The Sonogashira reaction is a Csp2-Csp coupling reaction between an alkyne and a vinyl or aryl halide (Sonogashira et al 1975 DOI). In its original scope the required base was an amine and the principal catalyst based on palladium was accompanied by one based on copper. It was soon found out that this copper is not really needed and introduces a side-reaction called a Glaser coupling and therefore many copper-free Sonogashira protocols exist. Then the amine was thrown out in favor of alternative bases and in recent reports even the ligand usually attached to palladium or even palladium itself is skipped. Kind of makes you wonder what copper/amine/ligand/Pd were doing in the Sonogashira reaction in the first place, how this changes the reaction mechanism and why people have not been paying attention.
here's a reminder of what the original Sonogashira reaction looks like,
reacting iodobenzene and acetylene to diphenylacetylene with palladium as a catalyst (supported by triphenylphosphine ligands) and co-catalyst cuprous iodide.
Sonogashira was able to build on earlier work done in the same year by Cassar ( DOI) using a palladium triarylphosphine complex along with a base and Heck (of Heck reaction fame) (DOI) with a diacetatobis(triphenylphosphine)palladium(II) reaction and basically Sonogashira's claim to fame is the discovery that this type of reaction is all the more milder with cuI.
The first to throw out copper (again) were Genet in 1992 (166 citations DOI) and Alami in 1993 (249 citations DOI). Alami used tetrakis(triphenylphosphine)palladium(0) and a simple amine. he experienced a slower reaction compared to the copper catalyzed reaction and the reaction failed to work at all with several simple amines. The novel reaction was subsequently field-tested on the pharma-relevant enyne Terbinafine (DOI).
Leadbeater (2003, DOI) eliminated the need for a metal when using microwave chemistry. Other components in this protocol were humble water, sodium hydroxide and PEO but the reaction temperature of 170°C will preclude any practical applications. The report included elemental analysis on Pd and Cu (both less than 1 ppm), a rarity in this field. In the same year Leadbeater also published a copper-free reaction (DOI) looking very similar to the 1975 Heck version (both Pd(II)) and by the way not cited.
Much energy is invested in the development of new Pd catalysts. Hueze et al. employed a dendrimer based heterogeneous Pd catalyst (DOI):
and Arquez et al a ferrocene-based phosphinimine-phosphine ligand (DOI) (no rationale given for using this particular ligand other than that is was available)
Cheng et al. in 2004 DOI went from amines to inorganic base (potassium carbonate) and used a aminophosphine ligand.
In the most recent literature Sonogashira reactions are carried out with both (PPh3)2PdCl2 and an amine immobilized on a silica powder (heterogeneous!) (Sotiriou-Leventis et al. 2008, DOI) or in the inevitable ionic liquid (Hierso et al. 2007 ,DOI), (de Lima 2008, DOI). Mori et al (2008, DOI) report on a reaction with palladium on carbon (eliminating the need for a ligand), isopropanol/water and trisodium phosphate to get the job done.
The same catalyst was used by Likhar et al. with acid chloride substrates (2008, (DOI) :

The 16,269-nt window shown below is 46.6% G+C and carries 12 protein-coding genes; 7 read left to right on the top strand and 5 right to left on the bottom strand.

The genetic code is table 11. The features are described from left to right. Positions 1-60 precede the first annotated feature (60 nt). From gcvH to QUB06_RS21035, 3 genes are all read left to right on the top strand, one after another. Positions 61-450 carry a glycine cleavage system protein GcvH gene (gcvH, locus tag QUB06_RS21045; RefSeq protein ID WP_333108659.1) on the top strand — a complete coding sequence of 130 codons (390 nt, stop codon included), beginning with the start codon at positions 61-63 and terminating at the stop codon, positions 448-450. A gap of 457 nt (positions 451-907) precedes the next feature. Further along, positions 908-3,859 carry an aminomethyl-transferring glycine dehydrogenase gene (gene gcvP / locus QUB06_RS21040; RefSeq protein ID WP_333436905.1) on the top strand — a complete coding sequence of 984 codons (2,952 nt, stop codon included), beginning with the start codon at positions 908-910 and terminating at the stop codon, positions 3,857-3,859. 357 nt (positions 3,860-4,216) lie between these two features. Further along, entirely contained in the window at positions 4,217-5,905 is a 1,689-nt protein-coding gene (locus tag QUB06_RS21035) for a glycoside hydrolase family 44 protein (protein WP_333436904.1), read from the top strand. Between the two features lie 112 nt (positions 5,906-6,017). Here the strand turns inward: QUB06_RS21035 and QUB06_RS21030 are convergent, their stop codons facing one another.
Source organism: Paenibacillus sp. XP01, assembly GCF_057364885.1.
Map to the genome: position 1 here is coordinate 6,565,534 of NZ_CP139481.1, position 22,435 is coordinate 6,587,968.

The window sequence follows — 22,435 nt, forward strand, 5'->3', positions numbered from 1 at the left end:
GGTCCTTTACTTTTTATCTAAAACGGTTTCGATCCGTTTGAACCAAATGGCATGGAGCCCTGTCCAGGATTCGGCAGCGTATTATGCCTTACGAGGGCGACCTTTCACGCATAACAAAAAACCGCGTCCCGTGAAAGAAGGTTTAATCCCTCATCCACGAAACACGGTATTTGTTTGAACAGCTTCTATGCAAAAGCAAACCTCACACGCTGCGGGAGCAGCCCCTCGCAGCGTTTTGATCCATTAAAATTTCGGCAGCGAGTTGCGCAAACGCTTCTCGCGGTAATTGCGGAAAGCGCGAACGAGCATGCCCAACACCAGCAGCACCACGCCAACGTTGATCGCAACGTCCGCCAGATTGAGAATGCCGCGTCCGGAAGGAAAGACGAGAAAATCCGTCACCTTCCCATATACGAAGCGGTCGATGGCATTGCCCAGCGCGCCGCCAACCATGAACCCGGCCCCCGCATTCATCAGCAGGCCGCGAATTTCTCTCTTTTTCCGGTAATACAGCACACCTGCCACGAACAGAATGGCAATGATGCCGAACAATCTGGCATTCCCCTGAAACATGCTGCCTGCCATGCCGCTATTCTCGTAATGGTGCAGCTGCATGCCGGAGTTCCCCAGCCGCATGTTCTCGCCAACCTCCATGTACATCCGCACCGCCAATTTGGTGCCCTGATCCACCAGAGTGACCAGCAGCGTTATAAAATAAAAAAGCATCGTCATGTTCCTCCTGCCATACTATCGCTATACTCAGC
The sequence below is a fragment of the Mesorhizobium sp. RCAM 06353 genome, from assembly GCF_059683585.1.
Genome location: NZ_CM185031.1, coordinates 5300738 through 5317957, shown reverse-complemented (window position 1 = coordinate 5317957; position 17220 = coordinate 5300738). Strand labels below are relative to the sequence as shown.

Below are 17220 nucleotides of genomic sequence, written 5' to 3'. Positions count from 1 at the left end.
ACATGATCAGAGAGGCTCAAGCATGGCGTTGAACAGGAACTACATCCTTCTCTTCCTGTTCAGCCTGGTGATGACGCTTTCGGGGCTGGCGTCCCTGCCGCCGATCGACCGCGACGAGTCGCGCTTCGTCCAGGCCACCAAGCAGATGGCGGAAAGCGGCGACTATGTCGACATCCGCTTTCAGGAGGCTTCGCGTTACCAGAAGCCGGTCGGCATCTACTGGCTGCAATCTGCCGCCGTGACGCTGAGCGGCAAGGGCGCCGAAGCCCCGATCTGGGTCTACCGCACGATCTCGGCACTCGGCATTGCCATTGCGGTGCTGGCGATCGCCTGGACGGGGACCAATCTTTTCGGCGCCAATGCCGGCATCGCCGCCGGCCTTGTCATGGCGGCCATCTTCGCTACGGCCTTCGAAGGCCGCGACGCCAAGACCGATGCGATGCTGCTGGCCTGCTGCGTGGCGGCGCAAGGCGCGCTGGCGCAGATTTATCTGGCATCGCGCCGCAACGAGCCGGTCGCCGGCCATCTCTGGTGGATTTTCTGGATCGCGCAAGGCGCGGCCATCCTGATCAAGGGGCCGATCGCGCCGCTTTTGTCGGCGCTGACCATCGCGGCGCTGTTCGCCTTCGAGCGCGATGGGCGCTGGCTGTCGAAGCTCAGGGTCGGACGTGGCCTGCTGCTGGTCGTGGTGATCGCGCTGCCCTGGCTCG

How does the absence of copper affect the Sonogashira reaction mechanism. In the simple model ,copper would form a copper acetylide, palladium would form a R-Pd(II)-X intermediate by oxidative addition and a transmetallation/reductive elimination sequence would do the rest.
Soheili et al. (2003, DOI) favor a catalytic cycle based on oxidative addition, ligand exchange and Pd complexation to the alkyne, followed by deprotonation to a Pd acetylide and then product formation through reductive elimination.
This picture is further refined by Ljungdahl et al (2008, DOI) distinguishing between anionic and cationic Pd complexes
A simple mechanism offered by Gu et al. (2008, DOI) also describes oxidative addition of R-X to Pd(0) forming a R-Pd(II)-X complex followed by amine assisted ligand exchange to a R-Pd(II)-CC-R complex and reductive elimination to product.
When the starting catalyst is a Pd(II) compound, the initial Pd(0) is projected to form together with the di-alkyne, a model suffering from two flaws, the di-yne is not detected and copper-free reactions were supposed to eliminate alkyne homocouplings.
It may appear from this discussion that the copper-free Sonogashira reaction is a separate reaction set differing from the regular Sonogashira reaction and adding to the already numerous amount of coupling reactions in existence. In fact it turns out this particular reaction is really a variation of the Heck reaction and in fact it was Heck himself who set this ball rolling in 1974 and it is not surprising that the reaction is already called a Heck alkynylation in several reports ( DOI) ( DOI).
Update: In a recent Angewandte highlight Plenio (DOI) offers a different view. According to him any sp-sp3 cross-coupling reaction is in fact a Sonogashira reaction regardless of the type of metal which can be anything from Fe, Ru, Co, Ni, Cu, Ag, Au to In be it a salt or a nanoparticle. Plenio also does not believe in metal-free Sonogashiras and discredits Leadbeaters microwave chemistry: palladium can be hidden in the solvent or co-reagents, for instance in sodium carbonate in concentrations up to 50 ppb and reactions are known that run efficiently on just 0.005 mol% Pd. As to the still unsolved mechanism for Pd(II) catalysed reactions he offers a Pd(II)/Pd(IV) cycle.